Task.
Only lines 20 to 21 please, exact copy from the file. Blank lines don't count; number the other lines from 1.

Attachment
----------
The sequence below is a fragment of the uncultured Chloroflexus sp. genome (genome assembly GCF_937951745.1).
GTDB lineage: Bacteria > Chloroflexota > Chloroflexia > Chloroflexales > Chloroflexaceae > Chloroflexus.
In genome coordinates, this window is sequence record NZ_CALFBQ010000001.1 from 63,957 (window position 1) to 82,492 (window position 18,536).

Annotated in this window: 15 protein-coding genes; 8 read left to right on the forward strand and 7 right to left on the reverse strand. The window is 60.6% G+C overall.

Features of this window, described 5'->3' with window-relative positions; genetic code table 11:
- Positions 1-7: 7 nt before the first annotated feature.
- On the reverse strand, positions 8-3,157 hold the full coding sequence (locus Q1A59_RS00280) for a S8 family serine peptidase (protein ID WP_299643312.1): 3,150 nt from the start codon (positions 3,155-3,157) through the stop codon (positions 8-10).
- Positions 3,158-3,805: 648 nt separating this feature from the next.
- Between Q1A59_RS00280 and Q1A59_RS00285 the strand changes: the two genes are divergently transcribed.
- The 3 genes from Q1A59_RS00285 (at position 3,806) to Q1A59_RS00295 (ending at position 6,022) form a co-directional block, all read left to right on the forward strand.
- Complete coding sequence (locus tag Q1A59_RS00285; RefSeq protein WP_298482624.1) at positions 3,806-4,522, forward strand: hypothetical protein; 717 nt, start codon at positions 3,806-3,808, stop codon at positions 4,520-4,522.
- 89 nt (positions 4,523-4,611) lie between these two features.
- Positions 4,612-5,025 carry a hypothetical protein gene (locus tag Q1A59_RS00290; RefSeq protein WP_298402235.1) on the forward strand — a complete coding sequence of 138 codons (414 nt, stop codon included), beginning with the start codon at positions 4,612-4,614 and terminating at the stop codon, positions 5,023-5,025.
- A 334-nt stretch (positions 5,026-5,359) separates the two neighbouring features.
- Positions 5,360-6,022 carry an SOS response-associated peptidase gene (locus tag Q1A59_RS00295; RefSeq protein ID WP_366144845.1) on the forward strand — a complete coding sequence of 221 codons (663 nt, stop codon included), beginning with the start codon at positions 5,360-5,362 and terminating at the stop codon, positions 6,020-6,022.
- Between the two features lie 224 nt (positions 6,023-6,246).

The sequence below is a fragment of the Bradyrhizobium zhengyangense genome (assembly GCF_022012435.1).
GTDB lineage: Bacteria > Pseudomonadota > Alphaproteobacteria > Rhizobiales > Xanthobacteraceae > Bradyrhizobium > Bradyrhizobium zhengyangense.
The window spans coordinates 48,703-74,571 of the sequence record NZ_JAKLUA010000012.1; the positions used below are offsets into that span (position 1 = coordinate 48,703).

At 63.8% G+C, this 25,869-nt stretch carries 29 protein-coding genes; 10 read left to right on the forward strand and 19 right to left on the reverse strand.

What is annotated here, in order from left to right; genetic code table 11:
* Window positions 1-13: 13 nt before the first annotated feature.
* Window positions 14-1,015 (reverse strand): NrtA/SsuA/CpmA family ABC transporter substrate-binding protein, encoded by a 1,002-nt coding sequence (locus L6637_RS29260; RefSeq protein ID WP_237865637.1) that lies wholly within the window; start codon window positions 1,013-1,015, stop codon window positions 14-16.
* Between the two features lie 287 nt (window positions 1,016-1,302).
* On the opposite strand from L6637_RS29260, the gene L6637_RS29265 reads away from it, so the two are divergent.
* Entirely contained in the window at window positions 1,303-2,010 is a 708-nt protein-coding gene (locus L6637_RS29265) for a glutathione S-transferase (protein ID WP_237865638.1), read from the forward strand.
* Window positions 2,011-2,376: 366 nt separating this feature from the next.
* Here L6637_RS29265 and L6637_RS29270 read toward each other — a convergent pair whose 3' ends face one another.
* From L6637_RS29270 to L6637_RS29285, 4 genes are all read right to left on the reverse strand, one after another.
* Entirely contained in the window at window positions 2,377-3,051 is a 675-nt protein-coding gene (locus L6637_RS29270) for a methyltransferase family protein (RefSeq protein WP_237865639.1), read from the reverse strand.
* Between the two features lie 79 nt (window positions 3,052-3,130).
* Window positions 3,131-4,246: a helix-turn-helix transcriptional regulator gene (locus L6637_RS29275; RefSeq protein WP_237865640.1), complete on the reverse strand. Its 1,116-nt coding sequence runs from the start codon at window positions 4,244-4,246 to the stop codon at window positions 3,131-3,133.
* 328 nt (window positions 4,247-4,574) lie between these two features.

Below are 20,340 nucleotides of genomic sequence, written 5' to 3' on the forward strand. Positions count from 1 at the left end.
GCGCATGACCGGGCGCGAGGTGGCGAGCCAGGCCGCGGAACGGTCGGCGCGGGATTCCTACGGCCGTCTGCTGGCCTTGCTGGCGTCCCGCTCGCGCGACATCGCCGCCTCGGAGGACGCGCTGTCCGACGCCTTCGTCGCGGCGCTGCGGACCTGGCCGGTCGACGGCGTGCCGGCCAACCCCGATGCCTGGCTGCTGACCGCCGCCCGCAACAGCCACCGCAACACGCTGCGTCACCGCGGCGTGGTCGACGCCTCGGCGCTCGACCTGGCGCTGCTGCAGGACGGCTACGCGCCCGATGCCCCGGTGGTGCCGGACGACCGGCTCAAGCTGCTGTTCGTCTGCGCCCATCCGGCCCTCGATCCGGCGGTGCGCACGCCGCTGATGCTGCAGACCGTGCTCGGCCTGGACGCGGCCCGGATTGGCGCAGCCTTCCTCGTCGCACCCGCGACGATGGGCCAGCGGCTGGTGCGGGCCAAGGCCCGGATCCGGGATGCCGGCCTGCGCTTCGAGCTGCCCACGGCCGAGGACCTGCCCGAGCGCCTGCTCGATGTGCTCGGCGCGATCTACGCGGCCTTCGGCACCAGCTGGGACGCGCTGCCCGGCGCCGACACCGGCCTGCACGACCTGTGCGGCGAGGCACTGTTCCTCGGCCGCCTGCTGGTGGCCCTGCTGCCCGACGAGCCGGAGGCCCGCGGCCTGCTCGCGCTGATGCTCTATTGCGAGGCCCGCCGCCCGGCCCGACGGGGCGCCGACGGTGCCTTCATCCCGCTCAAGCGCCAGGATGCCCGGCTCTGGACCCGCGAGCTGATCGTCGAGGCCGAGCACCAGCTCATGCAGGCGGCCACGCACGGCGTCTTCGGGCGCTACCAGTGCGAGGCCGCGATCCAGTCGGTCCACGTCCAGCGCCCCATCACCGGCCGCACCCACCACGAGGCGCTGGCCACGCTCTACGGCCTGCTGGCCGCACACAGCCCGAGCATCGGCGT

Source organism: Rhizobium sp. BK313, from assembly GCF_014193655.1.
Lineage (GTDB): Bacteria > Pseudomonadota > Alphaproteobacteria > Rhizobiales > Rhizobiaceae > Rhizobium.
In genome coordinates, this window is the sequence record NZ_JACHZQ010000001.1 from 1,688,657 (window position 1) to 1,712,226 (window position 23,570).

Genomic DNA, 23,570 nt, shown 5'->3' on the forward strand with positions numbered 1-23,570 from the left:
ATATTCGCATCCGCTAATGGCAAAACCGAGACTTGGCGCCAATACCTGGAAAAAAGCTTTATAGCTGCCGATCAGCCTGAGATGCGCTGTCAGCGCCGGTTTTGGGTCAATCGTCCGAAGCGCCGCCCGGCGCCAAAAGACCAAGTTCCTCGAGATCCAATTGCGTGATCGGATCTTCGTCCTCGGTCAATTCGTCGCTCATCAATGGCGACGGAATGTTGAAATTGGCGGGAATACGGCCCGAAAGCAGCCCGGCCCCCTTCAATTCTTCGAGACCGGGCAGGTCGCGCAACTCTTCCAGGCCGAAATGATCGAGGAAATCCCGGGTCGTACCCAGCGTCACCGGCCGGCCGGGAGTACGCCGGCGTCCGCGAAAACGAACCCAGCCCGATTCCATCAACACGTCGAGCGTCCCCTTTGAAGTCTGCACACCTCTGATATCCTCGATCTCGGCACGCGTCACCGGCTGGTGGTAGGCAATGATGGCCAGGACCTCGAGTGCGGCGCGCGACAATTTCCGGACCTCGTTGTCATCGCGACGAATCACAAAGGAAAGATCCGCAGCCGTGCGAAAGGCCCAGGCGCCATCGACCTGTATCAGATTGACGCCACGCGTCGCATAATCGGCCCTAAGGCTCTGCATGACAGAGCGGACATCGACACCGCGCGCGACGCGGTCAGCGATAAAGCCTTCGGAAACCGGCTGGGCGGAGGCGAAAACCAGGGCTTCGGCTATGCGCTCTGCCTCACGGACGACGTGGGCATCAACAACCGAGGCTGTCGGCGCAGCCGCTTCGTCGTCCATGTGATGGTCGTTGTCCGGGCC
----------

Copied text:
At 63.8% G+C, this 25,869-nt stretch carries 29 protein-coding genes; 10 read left to right on the forward strand and 19 right to left on the reverse strand.

What is annotated here, in order from left to right; genetic code table 11: